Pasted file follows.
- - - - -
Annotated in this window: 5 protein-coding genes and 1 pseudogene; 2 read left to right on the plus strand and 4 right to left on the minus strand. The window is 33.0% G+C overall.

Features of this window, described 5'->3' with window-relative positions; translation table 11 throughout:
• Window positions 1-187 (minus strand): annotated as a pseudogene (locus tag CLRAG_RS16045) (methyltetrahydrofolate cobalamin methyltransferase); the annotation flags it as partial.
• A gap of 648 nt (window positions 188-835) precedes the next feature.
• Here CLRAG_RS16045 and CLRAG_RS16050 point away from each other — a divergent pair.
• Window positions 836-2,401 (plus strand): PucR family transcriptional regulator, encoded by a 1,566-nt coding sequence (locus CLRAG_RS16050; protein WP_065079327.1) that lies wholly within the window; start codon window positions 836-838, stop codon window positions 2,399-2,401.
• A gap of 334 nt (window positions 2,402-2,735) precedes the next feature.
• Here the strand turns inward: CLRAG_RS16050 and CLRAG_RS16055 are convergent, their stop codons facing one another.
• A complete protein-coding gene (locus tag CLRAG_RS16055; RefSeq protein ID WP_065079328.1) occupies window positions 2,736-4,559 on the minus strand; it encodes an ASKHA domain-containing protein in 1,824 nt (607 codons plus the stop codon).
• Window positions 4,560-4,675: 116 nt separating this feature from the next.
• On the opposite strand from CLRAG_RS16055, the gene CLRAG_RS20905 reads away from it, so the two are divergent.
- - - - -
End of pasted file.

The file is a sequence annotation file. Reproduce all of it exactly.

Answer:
Annotated in this window: 5 protein-coding genes and 1 pseudogene; 2 read left to right on the plus strand and 4 right to left on the minus strand. The window is 33.0% G+C overall.

Features of this window, described 5'->3' with window-relative positions; translation table 11 throughout:
• Window positions 1-187 (minus strand): annotated as a pseudogene (locus tag CLRAG_RS16045) (methyltetrahydrofolate cobalamin methyltransferase); the annotation flags it as partial.
• A gap of 648 nt (window positions 188-835) precedes the next feature.
• Here CLRAG_RS16045 and CLRAG_RS16050 point away from each other — a divergent pair.
• Window positions 836-2,401 (plus strand): PucR family transcriptional regulator, encoded by a 1,566-nt coding sequence (locus CLRAG_RS16050; protein WP_065079327.1) that lies wholly within the window; start codon window positions 836-838, stop codon window positions 2,399-2,401.
• A gap of 334 nt (window positions 2,402-2,735) precedes the next feature.
• Here the strand turns inward: CLRAG_RS16050 and CLRAG_RS16055 are convergent, their stop codons facing one another.
• A complete protein-coding gene (locus tag CLRAG_RS16055; RefSeq protein ID WP_065079328.1) occupies window positions 2,736-4,559 on the minus strand; it encodes an ASKHA domain-containing protein in 1,824 nt (607 codons plus the stop codon).
• Window positions 4,560-4,675: 116 nt separating this feature from the next.
• On the opposite strand from CLRAG_RS16055, the gene CLRAG_RS20905 reads away from it, so the two are divergent.